Marine & Lone Ranger Actor Wasn’t KIA He Actually Died of Alcohol Poisoning From Drinking Moonshine

For those of us of a certain age, the sound of the William Tell Overture and the sight of a masked rider on a white horse galloping over dusty hills brings back happy memories of Saturday morning television.

The ABC television series The Lone Ranger was made from 1949 – 1957 and starred Clayton Moore as the main man and Jay Silverheels as his faithful companion Tonto.

The show was hugely popular. If you mention The Lone Ranger to most people, it’s probably Clayton Moore they’ll remember. However, the very first screen incarnation of the masked man of mystery was played by an actor who went on to join the US Marines and died after fighting for the tiny Pacific island of Tinian.

Clayton Moore as the Lone Ranger and Silver from a personal appearance booking at Pleasure Island (Massachusetts amusement park), Wakefield Massachusetts.
Clayton Moore as the Lone Ranger and Silver from a personal appearance booking at Pleasure Island (Massachusetts amusement park), Wakefield Massachusetts.

The Lone Ranger was initially created by George Washington Trendle, the owner of radio station WXYZ in Detroit. Trendle wanted an exciting radio series in which the main character would combine elements of Zorro and Robin Hood.

Under his direction a new hero was created: an ex-Texas Ranger who wore a mask, never revealed his true identity and traveled the Old West righting wrongs and aiding the helpless.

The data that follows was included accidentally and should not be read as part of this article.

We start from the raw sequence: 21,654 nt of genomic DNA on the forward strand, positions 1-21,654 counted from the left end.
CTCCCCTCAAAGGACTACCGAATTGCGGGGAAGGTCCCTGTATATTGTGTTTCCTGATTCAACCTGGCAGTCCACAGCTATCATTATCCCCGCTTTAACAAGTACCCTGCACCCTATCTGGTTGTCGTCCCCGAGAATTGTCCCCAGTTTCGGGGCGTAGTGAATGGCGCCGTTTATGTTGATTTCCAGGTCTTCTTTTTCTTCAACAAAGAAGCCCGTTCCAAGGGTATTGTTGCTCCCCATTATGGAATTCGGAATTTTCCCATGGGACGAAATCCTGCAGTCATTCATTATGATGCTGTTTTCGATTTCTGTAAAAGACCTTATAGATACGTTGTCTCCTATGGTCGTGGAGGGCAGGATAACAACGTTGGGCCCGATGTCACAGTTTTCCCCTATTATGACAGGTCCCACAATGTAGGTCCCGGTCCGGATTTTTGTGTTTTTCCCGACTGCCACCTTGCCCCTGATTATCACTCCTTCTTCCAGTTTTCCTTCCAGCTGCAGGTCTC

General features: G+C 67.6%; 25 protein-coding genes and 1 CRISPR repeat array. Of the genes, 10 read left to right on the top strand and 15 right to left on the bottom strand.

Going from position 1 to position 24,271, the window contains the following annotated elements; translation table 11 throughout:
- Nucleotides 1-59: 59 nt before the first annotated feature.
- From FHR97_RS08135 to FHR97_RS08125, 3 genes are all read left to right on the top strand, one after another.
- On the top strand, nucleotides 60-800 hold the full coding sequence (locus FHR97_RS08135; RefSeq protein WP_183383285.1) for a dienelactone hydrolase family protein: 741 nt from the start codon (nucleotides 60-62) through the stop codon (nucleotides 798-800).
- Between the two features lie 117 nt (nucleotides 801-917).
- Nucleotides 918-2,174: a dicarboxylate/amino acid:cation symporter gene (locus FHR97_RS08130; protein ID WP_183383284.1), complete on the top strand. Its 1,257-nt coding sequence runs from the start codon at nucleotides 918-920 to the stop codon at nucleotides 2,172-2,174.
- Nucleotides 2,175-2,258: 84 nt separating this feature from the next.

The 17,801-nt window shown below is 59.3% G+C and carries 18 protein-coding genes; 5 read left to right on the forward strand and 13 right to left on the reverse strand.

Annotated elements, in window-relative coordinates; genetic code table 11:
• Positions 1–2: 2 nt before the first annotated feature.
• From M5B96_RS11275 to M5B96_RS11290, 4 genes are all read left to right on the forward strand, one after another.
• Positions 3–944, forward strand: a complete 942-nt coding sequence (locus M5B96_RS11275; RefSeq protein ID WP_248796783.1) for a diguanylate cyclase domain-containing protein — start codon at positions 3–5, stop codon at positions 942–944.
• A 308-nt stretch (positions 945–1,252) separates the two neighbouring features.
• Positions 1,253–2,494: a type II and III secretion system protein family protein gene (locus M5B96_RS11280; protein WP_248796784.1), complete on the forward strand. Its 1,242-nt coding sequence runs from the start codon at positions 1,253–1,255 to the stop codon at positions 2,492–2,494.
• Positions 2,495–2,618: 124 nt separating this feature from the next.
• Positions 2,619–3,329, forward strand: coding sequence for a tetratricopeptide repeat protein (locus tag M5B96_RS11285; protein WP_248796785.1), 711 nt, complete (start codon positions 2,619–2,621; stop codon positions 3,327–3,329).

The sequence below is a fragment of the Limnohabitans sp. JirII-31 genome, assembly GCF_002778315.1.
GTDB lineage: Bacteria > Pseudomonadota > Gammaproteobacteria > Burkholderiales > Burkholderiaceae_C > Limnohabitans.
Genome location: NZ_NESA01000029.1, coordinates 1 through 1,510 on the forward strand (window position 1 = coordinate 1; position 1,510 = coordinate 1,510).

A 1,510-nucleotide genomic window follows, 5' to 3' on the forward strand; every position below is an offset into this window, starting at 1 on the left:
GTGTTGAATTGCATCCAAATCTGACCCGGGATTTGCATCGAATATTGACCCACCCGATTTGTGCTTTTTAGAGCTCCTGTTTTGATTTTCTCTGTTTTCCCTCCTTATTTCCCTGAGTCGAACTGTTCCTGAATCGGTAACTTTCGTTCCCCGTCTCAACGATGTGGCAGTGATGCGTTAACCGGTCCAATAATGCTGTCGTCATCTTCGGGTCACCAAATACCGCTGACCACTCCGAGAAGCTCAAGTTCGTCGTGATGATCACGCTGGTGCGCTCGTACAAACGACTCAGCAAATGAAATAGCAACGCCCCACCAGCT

Clayton Moore as the Lone Ranger and Jay Silverheels as Tonto. Moore is riding Silver, while Silverheels is riding Scout.
Clayton Moore as the Lone Ranger and Jay Silverheels as Tonto. Moore is riding Silver, while Silverheels is riding Scout.

The radio show was first broadcast in 1933. By 1937, it was so popular that Republic Pictures paid Trendle over $18,000 (a huge amount at the time) for the right to make a movie serial version. The serial was planned to consist of 15 gripping episodes with titles such as The Steaming Cauldron, Wheels of Disaster, and Flaming Fury.

The Lone Ranger was played in the serial by several actors since the character was heavily masked in all scenes. However, Republic planned to unmask the Lone Ranger in the final episode, The Last of the Rangers.

Trendle wasn’t happy about this. In the radio series, the identity of the masked man was never revealed. But Republic insisted, and in the final episode of the serial it was revealed that the Lone Ranger was, in fact, Allen King, played by actor Lee Berrien Powell.

Powell had appeared in bit parts in a number of Republic pictures, but The Lone Ranger was his first starring role. The whole serial was filmed in the month of December 1937 and Powell was paid just $100 a week for his contribution – a tiny fraction of the total cost of the serial which amounted to $170,000.

The serial was released in February 1938 and proved to be wildly popular. It was a massive financial success for Republic.

Powell went on to make another serial with Republic, The Fighting Devil Dogs, where he played the lead role as Lieutenant Tom Grayson.

Poster for the 1938 film The Fighting Devil Dogs.
Poster for the 1938 film The Fighting Devil Dogs.

Grayson was a US Marine officer based in Singapore who found himself fighting against one of the first masked supervillains, The Lightning, whose dark cape and helmet are claimed by some to have been the inspiration for Darth Vader.

However, when Republic decided to make a second Lone Ranger serial in 1939, Powell made a serious mistake – he asked for more money. Republic was offering him just $150 per week but, considering how much money the first serial had made for the studio, Powell held out for more.